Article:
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State of the Climate 2020 Report

By November 24, 2020January 20th, 2021No Comments
Image of Australia with 8 text boxes reading: global temperature rise to continue, sea level rise to continue, marine heatwaves to be more frequent and intense, warmer with more heatwaves, fewer cool days, fewer tropical cyclones but a greater proportion of high-intensity storms, cool season rainfall decline in southern and eastern Australia to continue, heavy rainfall to become more intense, longer fire season and more dangerous fire weather

The latest State of the Climate report by the Bureau of Meteorology (BOM) and the CSIRO reveals a more extreme climate future. The report, released on 12 November 2020, details that we will face more extreme fire seasons and “big weather” events such as major flooding, severe cyclones and long-lasting droughts in Australia.

Reductions in emissions in the first part of 2020 due to COVID-19 are relatively small in terms of the current rate of carbon dioxide accumulation in the atmosphere. We must understand these climate risks and how they might affect us so we can look after the future wellbeing of our people, local areas, ecosystems and economy.

Climate change is happening now

The report outlines that Australia is experiencing climate change now, and the warming trend is going to continue with Australia projected to experience more extremely hot days and fewer extremely cool days.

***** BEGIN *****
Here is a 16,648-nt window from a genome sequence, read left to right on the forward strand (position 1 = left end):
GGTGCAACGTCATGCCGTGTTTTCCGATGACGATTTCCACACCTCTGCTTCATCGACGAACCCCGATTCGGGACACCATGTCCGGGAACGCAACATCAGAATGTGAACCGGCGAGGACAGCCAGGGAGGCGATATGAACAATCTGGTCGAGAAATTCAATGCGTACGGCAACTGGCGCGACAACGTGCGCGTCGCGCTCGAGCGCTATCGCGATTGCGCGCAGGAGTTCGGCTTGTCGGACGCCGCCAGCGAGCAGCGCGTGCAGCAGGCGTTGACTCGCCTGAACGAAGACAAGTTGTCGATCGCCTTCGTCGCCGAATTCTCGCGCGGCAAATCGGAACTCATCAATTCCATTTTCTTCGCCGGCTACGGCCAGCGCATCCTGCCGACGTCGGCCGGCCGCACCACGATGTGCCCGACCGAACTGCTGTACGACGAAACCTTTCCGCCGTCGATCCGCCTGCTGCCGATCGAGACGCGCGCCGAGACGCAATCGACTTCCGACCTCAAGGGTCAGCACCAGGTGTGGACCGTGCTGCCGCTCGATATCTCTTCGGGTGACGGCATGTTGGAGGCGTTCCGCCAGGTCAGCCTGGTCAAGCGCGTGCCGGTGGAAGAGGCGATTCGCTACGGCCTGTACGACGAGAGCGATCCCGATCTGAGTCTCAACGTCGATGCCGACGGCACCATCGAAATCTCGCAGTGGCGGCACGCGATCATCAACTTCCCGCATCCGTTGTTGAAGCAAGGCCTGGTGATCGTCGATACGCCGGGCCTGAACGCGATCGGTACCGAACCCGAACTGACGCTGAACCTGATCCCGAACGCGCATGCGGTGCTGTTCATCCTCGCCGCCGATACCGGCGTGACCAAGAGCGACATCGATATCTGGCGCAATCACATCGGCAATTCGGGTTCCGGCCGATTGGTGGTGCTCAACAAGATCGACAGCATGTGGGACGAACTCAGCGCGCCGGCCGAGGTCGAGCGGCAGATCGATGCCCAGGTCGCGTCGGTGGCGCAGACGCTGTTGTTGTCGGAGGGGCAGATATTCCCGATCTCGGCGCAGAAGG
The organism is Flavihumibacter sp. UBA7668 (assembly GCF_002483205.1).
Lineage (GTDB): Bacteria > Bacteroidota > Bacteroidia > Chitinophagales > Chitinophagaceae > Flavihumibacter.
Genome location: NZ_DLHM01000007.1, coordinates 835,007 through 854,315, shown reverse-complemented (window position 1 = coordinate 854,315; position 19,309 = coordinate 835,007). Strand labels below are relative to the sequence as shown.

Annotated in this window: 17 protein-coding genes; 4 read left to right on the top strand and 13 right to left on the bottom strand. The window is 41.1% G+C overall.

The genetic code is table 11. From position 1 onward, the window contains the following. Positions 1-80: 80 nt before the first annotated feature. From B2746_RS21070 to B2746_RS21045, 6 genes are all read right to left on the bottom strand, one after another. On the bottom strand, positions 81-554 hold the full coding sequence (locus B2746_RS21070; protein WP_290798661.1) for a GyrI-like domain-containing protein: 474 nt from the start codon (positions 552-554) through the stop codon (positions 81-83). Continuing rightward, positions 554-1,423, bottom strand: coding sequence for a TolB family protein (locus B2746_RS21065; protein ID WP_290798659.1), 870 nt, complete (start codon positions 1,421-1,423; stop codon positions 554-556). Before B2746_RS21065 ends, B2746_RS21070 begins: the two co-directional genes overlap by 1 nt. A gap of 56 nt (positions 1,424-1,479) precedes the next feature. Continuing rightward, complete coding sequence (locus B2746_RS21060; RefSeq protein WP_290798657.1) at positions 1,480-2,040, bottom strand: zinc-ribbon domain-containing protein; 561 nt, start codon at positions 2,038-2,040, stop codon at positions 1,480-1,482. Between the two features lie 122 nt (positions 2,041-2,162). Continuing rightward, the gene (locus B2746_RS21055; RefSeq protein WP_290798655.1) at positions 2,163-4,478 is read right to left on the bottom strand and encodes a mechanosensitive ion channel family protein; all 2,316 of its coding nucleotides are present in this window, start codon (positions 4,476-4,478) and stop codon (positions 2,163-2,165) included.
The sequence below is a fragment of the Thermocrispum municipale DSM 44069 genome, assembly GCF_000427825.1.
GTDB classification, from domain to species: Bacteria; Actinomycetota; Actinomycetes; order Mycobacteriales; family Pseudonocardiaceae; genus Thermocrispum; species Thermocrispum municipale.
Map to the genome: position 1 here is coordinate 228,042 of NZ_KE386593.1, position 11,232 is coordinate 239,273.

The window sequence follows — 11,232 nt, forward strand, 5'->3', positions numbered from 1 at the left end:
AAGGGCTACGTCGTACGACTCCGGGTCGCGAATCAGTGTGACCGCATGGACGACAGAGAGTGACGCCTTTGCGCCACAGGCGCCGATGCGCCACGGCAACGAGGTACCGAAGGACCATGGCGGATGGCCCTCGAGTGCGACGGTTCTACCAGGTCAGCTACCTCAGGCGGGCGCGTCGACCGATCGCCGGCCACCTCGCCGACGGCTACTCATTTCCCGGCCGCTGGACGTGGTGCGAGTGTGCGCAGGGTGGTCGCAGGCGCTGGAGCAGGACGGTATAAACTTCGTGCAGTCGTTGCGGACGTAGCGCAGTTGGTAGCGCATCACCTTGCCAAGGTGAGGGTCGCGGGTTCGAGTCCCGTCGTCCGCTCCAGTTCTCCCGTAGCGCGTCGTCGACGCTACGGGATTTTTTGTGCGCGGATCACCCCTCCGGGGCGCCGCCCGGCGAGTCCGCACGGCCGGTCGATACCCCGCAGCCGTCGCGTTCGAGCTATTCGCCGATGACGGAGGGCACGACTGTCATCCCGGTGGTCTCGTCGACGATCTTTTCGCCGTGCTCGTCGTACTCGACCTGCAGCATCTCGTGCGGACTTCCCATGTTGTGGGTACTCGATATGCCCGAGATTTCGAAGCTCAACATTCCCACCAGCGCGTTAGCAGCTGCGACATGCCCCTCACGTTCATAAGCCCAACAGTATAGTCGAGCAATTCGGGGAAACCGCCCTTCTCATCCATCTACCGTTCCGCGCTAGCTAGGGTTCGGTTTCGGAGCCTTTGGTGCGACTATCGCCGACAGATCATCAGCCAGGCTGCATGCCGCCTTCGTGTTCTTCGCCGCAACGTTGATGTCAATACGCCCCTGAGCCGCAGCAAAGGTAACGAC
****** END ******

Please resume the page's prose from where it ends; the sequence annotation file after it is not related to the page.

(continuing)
Key points from the report include:

  • Since records began in 1910, Australia’s climate has warmed on average by 1.44 degrees Celsius.
  • In the southeast of Australia there has been a decline of around 12 per cent in April to October rainfall since the late 1990s.
  • The world’s oceans, especially in the southern hemisphere, are taking up around 90 per cent of the extra energy resulting from enhanced greenhouse gas concentrations.

You can also watch this short video summarising the key findings.


Over the past few years Australia has witnessed dramatic changes in fire threats, rainfall coverage, ocean sinks, and flooding levels and the scientists are telling us we can expect more unpredictable weather in years to come.

For local municipalities like Moreland, changes in weather and climate extremes—such as extreme heat, heavy rainfall and drought— will directly impact the wellbeing of our communities and key infrastructure and planning decisions into the future.

Click here to read the report.